Dan McFarland hails 'awesome' Ulster after win over Racing 92

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Ulster head coach Dan McFarland

Ulster head coach Dan McFarland hailed the efforts of his side after a 26-22 victory over Racing 92 left them in a strong position to qualify from Champions Cup Pool Four.

Jacob Stockdale starred again for Ulster with two tries, with their other score coming from debutant winger Robert Baloucoune, and McFarland admitted it was a special result.

“In the context of who we were playing against and the excitement of the rugby and some of the execution of the plays, it’s certainly up there,” he said.

“When you add into that the atmosphere in the stadium then wow, it was awesome.”

McFarland also applauded the performance of Ireland star Stockdale, saying: “He’s got a bit of stardust hasn’t he?

“There are a lot of tired bodies in our changing room and when you spend a lot of the second half chasing after guys like Leone Nakarawa and his off-loads, and Virimi Vakatawa, that’s hard work.”

Ulster now go to Leicester Tigers for the final round of games sitting in second place on 18 points, three behind pool leaders Racing, who took two points from their first defeat of the campaign.

“We’ve put things back in our control. That’s how we’re looking at it,” said McFarland.

“Forgetting the table, what a great place to try and go and win in a tight situation in European rugby. They are playing some nice rugby now and we’ll look forward to that,” he added of the trip to Welford Road, where victory will put them in the last eight.

“We’re going there to win. That’s what it’s about.”

Racing scored four tries through Virimi Vakatawa, Simon Zebo, Brice Dulin and Oliver Klemenczak and came back after trailing 23-10 early in the second half, though Finn Russell missed three conversions.

However, Racing lock Leone Nakarawa remains confident his side will top the group, saying: “We still have the advantage.

“Our boys play as a family together and our aim is to win but I think we were unlucky here. But the bonus points will help us move forward from here.

“I think we started a bit slowly but though we came back it was too late.”

Juan Imhoff had a try disallowed late in the game for a forward pass but Nakarawa did not feel it was a harsh call.

He said: “I think it was a forward pass, but the game is the game, sometimes you are unlucky and we can’t change anything now.”

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Joey Carbery steals the show in Munster win over Gloucester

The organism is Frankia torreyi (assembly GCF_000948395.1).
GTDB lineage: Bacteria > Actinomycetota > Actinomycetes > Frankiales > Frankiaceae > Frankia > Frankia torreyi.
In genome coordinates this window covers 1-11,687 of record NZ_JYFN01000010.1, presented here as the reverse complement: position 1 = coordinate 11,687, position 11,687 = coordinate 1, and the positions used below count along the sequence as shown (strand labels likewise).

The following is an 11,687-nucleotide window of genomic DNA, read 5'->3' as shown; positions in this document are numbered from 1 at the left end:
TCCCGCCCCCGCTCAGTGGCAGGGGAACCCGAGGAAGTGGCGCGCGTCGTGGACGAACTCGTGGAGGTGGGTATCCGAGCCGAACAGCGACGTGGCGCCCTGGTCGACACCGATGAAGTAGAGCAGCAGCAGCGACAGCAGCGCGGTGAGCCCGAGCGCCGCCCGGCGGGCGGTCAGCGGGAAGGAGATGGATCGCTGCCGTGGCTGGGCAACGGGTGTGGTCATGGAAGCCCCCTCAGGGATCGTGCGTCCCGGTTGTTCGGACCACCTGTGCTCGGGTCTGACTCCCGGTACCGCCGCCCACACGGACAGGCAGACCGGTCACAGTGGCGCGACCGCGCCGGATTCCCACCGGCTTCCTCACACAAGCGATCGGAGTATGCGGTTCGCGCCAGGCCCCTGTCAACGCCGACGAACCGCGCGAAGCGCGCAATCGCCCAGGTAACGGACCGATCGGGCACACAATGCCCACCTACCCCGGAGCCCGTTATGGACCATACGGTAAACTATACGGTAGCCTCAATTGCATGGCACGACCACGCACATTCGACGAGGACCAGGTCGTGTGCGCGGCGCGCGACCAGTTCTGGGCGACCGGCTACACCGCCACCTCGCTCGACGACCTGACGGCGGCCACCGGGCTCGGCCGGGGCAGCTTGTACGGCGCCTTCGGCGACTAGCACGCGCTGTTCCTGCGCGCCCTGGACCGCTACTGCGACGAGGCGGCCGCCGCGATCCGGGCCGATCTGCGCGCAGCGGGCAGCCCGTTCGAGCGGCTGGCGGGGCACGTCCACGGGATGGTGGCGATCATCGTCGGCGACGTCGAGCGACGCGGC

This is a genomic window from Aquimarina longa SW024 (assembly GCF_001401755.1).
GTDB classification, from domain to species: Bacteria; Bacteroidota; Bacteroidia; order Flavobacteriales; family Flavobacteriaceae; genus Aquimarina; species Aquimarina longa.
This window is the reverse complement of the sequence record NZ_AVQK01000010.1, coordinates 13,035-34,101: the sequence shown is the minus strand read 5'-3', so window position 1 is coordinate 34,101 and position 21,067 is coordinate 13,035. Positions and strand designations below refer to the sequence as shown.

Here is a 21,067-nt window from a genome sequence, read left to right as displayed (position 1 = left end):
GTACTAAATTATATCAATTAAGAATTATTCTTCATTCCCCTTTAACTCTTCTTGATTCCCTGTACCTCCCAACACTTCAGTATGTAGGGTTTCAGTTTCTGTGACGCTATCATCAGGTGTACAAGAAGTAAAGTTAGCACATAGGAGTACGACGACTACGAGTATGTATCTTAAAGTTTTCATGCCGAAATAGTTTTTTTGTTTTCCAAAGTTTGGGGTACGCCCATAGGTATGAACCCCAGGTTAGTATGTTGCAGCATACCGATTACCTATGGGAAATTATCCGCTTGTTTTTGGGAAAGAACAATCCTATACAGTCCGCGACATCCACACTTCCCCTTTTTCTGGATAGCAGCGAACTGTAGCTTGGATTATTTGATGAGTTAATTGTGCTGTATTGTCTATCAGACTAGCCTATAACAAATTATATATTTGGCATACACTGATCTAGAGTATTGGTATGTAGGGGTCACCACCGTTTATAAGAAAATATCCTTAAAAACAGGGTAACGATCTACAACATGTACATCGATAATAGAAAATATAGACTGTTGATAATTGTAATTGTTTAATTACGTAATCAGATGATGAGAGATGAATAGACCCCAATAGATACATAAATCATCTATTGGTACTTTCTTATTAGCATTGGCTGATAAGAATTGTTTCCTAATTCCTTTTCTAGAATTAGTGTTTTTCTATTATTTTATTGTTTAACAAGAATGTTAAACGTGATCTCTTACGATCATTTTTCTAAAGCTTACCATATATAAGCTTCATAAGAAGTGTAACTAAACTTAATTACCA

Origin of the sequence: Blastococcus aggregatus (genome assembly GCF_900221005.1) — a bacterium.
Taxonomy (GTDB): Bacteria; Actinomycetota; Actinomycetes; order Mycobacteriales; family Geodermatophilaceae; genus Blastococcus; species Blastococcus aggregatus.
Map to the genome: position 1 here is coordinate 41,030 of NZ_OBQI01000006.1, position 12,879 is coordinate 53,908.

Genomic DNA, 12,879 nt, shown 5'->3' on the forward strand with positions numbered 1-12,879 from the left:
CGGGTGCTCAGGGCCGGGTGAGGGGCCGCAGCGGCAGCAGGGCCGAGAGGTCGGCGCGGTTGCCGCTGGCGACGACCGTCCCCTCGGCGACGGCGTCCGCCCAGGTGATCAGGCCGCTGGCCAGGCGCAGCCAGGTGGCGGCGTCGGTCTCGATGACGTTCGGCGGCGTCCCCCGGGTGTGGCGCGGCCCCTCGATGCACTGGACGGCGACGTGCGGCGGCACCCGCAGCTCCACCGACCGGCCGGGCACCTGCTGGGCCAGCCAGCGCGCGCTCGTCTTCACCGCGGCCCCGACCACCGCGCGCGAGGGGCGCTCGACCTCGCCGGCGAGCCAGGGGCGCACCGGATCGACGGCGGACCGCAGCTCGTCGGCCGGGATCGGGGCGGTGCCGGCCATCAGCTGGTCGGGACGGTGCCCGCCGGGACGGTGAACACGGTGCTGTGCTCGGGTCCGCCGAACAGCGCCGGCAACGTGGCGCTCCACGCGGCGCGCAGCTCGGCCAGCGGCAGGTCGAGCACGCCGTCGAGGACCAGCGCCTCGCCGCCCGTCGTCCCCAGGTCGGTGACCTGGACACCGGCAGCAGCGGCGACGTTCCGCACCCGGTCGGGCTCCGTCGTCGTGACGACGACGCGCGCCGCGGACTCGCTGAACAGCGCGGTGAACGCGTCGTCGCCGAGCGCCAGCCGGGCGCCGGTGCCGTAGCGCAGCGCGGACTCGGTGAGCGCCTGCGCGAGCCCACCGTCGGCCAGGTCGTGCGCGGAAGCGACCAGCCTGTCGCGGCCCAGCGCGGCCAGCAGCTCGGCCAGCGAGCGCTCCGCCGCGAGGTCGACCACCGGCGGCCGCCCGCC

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Munster took a giant step towards the Heineken Champions Cup quarter-finals and dumped Gloucester out of Europe by crushing them 41-15 at Kingsholm.

Fly-half Joey Carbery ran the show, bumping his opposite number Danny Cipriani off centre-stage through a brilliant 26-point haul that included two tries.

Centre Rory Scannell and wings Keith Earls and Andrew Conway also touched down, although there was a possible concern for Ireland boss Joe Schmidt ahead of the Six Nations when Munster captain Peter O’Mahony went off nursing what appeared to be a rib injury just after half-time.

Gloucester managed tries by wing Ollie Thorley and prop Fraser Balmain, plus a Billy Twelvetrees penalty and conversion, yet they remain bottom of Pool Two after Munster opened up an eight-point lead at the top.

And the Irish heavyweights, who claimed a five-point maximum from their west country victory, will be guaranteed a place in the last eight if they beat current Gallagher Premiership leaders Exeter in Limerick next Saturday.

Cipriani returned after missing Gloucester’s last three games due to a chest injury suffered in the Champions Cup home defeat against Exeter, while Thorley also featured and Franco Mostert switched from lock to blindside flanker.

Munster head coach Johann Van Graan, meanwhile, made a number of changes from the side that beat Guinness PRO14 opponents Connacht last weekend, including starts for Scannell, Mike Haley and Dave Kilcoyne.

Kingsholm was packed to the rafters, including a sizeable Munster contingent, and Gloucester made a bright start as they dominated early territory before their opponents sought a foothold.

Twelvetrees opened the scoring with a 45-metre penalty after 14 minutes, but Munster began to exert pressure through scrum-half Conor Murray’s exemplary tactical kicking, and Carbery booted an equalising penalty six minutes later.

It proved the start of a 13-point scoring burst in seven minutes, with Munster exerting relentless pressure through number eight CJ Stander’s tackle-breaking running, and Gloucester ran out of defensive numbers as Carbery crossed for a try that he also converted.

And even when Gloucester infringed close to halfway, there was no escape from Carbery as he kicked another penalty to open up a 10-point lead for his team and send warning signals flashing around Kingsholm.

But matters continued to deteriorate for Gloucester, and they were stung by a second Munster try during the dying moments of a one-sided first half.